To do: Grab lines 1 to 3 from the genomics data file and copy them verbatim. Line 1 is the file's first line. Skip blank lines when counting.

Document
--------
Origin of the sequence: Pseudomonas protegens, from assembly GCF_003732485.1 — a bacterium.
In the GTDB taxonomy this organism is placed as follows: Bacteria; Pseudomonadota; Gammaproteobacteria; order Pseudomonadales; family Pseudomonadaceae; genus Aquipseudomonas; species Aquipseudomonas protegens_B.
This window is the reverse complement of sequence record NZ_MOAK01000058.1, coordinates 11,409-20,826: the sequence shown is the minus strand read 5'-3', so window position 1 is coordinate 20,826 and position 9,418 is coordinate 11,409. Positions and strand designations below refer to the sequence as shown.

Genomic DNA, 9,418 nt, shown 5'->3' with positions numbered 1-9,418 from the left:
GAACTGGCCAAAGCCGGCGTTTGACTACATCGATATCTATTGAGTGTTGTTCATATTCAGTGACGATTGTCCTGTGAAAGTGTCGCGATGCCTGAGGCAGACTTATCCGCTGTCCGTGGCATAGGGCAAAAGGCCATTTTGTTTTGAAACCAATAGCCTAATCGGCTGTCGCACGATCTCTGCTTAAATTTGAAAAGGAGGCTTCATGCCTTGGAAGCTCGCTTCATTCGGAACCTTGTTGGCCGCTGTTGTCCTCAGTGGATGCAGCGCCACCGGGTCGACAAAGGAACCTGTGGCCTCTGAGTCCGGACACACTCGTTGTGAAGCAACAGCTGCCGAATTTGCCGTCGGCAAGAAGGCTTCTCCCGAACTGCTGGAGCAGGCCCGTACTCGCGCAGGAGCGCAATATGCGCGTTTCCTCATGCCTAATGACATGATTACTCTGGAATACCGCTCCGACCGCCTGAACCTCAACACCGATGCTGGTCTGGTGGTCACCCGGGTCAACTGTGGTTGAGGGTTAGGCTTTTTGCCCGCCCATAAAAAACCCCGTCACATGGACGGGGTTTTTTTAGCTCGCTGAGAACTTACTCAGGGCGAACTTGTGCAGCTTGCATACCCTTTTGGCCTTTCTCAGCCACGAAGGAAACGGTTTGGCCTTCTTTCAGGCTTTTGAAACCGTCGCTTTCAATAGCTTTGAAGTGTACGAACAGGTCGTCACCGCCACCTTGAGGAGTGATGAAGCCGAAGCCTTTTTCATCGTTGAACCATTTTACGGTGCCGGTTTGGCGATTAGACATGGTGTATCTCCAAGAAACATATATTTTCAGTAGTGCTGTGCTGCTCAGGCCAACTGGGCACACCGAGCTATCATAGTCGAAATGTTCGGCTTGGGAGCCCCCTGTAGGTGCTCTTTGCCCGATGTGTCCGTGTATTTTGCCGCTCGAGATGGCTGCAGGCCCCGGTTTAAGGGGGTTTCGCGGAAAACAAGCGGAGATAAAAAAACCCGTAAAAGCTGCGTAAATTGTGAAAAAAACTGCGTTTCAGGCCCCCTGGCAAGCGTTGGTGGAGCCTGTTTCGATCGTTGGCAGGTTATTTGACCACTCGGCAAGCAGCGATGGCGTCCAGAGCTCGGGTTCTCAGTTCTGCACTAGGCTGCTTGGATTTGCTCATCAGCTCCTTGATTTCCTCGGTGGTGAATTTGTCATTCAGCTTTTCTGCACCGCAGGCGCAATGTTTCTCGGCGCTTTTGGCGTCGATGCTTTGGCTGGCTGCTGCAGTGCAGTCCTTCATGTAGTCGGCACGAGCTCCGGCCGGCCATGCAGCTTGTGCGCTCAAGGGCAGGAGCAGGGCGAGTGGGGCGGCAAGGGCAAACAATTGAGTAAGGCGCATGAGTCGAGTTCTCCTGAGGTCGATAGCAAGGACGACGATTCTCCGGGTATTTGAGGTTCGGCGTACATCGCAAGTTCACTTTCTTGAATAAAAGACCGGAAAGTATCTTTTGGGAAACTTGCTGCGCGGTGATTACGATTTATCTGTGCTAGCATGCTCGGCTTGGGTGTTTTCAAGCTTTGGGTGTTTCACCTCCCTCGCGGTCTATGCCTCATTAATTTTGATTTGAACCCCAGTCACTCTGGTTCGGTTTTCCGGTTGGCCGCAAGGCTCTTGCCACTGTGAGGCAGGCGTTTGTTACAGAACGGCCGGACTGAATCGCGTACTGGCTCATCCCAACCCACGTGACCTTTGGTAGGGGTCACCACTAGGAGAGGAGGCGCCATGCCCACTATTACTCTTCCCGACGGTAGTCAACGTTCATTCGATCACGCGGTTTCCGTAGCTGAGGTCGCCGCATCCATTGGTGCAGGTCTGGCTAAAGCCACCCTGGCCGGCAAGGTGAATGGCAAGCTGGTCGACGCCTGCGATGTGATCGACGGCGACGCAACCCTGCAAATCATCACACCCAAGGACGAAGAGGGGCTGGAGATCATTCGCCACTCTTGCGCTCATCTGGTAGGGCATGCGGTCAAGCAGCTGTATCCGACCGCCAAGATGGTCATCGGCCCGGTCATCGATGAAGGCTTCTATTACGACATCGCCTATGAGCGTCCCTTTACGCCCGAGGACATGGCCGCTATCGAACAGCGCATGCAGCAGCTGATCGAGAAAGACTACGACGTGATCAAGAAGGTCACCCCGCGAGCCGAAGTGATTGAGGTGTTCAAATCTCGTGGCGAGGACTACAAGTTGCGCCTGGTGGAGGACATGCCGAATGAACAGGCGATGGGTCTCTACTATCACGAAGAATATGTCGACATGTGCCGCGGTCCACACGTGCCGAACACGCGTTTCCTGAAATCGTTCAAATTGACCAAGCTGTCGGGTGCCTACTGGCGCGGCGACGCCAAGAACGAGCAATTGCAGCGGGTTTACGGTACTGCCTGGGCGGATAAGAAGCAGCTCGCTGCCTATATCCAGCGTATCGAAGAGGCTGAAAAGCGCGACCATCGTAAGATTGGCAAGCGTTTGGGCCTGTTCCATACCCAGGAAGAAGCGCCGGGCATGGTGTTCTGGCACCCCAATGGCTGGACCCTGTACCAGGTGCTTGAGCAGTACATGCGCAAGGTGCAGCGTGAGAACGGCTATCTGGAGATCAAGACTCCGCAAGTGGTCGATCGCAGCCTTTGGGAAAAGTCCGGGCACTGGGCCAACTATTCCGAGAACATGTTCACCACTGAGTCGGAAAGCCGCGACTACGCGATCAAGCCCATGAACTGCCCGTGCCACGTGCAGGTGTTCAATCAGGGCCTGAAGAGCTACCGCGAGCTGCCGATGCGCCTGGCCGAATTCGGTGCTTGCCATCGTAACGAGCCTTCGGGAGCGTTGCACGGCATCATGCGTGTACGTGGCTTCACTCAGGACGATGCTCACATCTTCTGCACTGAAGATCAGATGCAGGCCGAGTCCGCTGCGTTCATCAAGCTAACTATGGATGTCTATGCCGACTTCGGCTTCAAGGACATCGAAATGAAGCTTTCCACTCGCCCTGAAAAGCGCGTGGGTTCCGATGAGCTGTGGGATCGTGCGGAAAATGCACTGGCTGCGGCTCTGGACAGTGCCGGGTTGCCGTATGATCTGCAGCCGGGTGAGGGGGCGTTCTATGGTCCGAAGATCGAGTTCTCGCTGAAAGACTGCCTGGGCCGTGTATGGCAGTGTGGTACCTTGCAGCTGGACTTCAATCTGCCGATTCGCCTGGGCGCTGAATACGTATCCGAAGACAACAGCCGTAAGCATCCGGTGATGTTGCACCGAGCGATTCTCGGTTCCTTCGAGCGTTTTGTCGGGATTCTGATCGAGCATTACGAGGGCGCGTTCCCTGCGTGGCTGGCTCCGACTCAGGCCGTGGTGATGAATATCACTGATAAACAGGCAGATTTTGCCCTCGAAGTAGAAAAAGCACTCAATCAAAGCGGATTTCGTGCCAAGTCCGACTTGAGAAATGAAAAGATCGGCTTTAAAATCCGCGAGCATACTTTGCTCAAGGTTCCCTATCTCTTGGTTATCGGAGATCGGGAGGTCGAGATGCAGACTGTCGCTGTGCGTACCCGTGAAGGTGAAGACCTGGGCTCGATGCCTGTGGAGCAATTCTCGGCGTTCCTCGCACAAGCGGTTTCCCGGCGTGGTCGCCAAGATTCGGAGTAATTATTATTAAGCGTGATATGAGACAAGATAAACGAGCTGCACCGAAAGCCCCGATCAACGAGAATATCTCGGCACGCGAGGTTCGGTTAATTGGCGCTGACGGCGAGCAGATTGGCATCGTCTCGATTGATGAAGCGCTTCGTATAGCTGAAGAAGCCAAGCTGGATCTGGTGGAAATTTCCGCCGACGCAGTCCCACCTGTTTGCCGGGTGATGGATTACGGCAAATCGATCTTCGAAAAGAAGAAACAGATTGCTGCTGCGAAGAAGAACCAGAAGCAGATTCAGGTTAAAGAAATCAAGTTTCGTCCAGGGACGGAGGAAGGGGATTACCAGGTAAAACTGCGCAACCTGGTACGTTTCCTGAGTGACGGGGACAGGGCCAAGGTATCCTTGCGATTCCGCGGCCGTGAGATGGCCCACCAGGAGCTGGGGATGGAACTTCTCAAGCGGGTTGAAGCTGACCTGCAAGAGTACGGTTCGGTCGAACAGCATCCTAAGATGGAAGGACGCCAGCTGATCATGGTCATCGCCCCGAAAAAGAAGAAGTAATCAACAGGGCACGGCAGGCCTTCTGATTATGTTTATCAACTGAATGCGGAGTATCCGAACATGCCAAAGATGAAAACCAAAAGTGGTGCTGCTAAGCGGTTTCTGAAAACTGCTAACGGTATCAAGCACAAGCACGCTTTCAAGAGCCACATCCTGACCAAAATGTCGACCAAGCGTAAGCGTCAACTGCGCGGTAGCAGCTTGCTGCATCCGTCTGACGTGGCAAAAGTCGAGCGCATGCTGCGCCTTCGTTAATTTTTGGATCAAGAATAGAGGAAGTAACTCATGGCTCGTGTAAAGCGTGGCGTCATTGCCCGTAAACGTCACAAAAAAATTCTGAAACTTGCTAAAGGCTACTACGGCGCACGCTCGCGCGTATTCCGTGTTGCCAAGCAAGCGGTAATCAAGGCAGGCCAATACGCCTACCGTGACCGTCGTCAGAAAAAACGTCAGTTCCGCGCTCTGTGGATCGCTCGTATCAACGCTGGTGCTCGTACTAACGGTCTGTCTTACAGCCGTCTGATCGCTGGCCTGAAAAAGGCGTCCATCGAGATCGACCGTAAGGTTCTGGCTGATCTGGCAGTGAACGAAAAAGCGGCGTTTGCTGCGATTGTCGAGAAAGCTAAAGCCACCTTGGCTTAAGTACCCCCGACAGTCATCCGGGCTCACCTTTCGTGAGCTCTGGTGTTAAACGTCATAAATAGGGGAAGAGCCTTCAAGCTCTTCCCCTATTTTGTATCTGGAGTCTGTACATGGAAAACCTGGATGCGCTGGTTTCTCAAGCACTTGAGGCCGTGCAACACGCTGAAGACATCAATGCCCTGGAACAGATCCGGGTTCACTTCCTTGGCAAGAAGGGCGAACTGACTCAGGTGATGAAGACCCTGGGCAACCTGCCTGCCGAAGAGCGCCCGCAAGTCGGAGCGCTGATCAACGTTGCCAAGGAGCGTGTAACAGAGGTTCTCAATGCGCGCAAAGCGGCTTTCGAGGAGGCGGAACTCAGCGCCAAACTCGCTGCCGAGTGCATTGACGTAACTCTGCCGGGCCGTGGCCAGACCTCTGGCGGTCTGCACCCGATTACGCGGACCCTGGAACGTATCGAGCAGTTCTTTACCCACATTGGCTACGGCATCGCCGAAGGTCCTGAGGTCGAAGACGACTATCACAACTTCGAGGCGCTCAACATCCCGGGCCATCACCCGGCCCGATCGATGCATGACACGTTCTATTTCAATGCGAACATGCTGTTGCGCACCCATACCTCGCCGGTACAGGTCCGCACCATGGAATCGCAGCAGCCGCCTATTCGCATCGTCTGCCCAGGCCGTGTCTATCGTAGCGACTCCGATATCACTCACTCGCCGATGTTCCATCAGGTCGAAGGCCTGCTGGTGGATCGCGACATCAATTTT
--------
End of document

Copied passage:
Origin of the sequence: Pseudomonas protegens, from assembly GCF_003732485.1 — a bacterium.
In the GTDB taxonomy this organism is placed as follows: Bacteria; Pseudomonadota; Gammaproteobacteria; order Pseudomonadales; family Pseudomonadaceae; genus Aquipseudomonas; species Aquipseudomonas protegens_B.
This window is the reverse complement of sequence record NZ_MOAK01000058.1, coordinates 11,409-20,826: the sequence shown is the minus strand read 5'-3', so window position 1 is coordinate 20,826 and position 9,418 is coordinate 11,409. Positions and strand designations below refer to the sequence as shown.